Scientists have discovered a new window into the Earth's violent past. Geochemical evidence from volcanic rocks collected on Baffin Island in the Canadian Arctic suggests that beneath it lies a region of the Earth's mantle that has largely escaped the billions of years of melting and geological churning that has affected the rest of the planet. Researchers believe the discovery offers clues to the early chemical evolution of the Earth.
The newly identified mantle "reservoir," as it is called, dates from just a few tens of million years after the Earth was first assembled from the collisions of smaller bodies. This reservoir likely represents the composition of the mantle shortly after formation of the core, but before the 4.5 billion years of crust formation and recycling modified the composition of most of the rest of Earth's interior.
"This was a key phase in the evolution of the Earth," says co-author Richard Carlson of the Carnegie Institution's Department of Terrestrial Magnetism. "It set the stage for everything that came after. Primitive mantle such as that we have identified would have been the ultimate source of all the magmas and all the different rock types we see on Earth today."
Carlson and lead author Matthew Jackson (a former Carnegie postdoctoral fellow, now at Boston University), with colleagues, using samples collected by coauthor Don Francis of McGill University, targeted the Baffin Island rocks, which are the earliest expression of the mantle hotspot now feeding volcanic eruptions on Iceland, because previous study of helium isotopes in these rocks showed them to have anomalously high ratios of helium-3 to helium-4. Helium-3 is generally extremely rare within the Earth; most of the mantle's supply has been outgassed by volcanic eruptions and lost to space over the planet's long geological history. In contrast, helium-4 has been constantly replenished within the Earth by the decay of radioactive uranium and thorium. The high proportion of helium-3 suggests that the Baffin Island lavas came from a reservoir in the mantle that had never previously outgassed its original helium-3, implying that it had not been subjected to the extensive chemical differentiation experienced by most of the mantle.
The researchers confirmed this conclusion by analyzing the lead isotopes in the lava samples, which date the reservoir to between 4.55 and 4.45 billion years old. This age is only slightly younger than the Earth itself. The early age of the mantle reservoir implies that it existed before melting of the mantle began to create the magmas that rose to form Earth's crust and before plate tectonics allowed that crust to be mixed back into the mantle.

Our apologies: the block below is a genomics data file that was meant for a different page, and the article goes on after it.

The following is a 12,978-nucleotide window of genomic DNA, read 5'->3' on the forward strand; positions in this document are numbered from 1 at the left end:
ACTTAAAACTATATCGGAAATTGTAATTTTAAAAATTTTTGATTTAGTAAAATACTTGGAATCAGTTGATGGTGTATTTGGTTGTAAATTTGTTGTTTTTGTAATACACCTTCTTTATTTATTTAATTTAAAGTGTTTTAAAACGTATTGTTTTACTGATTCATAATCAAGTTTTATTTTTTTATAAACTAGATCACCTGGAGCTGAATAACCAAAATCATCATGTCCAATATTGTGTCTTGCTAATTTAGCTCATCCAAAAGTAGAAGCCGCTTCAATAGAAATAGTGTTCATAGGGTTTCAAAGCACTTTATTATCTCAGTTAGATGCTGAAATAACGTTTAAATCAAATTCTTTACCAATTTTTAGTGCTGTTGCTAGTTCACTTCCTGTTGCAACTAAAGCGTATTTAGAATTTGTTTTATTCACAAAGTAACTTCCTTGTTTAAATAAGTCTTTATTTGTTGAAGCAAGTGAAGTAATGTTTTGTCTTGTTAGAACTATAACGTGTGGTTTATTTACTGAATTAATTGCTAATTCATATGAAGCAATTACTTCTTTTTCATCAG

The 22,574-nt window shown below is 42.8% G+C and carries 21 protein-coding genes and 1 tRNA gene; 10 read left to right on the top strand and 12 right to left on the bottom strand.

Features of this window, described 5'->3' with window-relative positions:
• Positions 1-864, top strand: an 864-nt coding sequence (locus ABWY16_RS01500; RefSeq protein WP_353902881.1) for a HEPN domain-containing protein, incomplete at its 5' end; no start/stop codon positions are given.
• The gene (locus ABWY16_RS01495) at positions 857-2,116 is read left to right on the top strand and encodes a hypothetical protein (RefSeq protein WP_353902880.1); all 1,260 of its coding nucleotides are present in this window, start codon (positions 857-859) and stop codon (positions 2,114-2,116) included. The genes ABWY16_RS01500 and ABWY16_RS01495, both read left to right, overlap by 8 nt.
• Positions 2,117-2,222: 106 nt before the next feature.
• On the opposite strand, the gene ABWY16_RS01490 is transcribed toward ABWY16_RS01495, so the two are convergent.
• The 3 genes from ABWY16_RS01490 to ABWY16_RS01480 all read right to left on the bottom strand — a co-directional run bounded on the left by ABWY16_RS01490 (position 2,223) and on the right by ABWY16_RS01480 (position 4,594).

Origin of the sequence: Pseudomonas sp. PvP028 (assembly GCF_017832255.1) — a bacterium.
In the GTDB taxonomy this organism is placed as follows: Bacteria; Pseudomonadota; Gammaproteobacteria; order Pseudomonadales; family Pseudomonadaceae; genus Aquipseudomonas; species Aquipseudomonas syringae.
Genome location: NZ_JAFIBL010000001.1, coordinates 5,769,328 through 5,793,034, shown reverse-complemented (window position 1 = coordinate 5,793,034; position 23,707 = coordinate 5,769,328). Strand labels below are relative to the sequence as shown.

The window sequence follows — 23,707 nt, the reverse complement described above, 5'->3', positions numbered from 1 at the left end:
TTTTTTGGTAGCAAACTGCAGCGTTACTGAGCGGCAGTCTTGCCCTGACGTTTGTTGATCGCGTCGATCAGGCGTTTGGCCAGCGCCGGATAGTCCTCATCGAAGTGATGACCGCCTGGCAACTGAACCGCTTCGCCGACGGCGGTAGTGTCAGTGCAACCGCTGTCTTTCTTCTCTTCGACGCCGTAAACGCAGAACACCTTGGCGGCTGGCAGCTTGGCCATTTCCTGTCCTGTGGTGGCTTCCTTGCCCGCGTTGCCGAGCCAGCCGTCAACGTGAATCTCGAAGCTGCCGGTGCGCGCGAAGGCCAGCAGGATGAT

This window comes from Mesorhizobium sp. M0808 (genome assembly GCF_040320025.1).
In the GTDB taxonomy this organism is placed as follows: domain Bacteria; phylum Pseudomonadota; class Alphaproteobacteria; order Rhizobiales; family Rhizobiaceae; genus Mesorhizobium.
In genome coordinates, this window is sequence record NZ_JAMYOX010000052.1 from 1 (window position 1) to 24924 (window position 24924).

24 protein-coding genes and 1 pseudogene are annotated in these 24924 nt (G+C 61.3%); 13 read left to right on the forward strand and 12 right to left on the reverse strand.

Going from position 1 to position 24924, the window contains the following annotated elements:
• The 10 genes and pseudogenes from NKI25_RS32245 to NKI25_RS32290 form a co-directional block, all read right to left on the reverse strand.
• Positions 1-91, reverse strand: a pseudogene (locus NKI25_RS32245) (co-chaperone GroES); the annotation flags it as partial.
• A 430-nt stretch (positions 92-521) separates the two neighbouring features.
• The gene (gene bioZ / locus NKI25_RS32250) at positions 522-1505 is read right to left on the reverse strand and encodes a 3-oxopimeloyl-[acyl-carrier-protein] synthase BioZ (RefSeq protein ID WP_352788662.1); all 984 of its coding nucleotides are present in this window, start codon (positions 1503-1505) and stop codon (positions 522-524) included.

Many researchers have assumed that before continental crust formed the mantle's chemistry was similar to that of meteorites called chondrites, but that the formation of continents altered its chemistry, causing it to become depleted in the elements, called incompatible elements, that are extracted with the magma when melting occurs in the mantle. "Our results question this assumption," says Carlson. "They suggest that before continent extraction, the mantle already was depleted in incompatible elements compared to chondrites, perhaps because of an even earlier Earth differentiation event, or perhaps because the Earth originally formed from building blocks depleted in these elements."
Of the two possibilities, Carlson favors the early differentiation model, which would involve a global magma ocean on the newly-formed Earth. This magma ocean produced a crust that predated the crust that exists today. "In our model, the original crust that formed by the solidification of the magma ocean was buoyantly unstable at Earth's surface because it was rich in iron," he says. "This instability caused it to sink to the base of the mantle, taking the incompatible elements with it, where it remains today."
Some of this deep material may have remained liquid despite the high pressures, and Carlson points out that seismological studies of the deep mantle reveal certain areas, one beneath the southern Pacific and another beneath Africa, that appear to be molten and possibly chemically different from the rest of the mantle. "I'm holding out hope that these seismically imaged areas might be the compositional complement to the "depleted" primitive mantle that we sample in the Baffin Island lavas," he says.
The paper is published in the August 12 issue of Nature.
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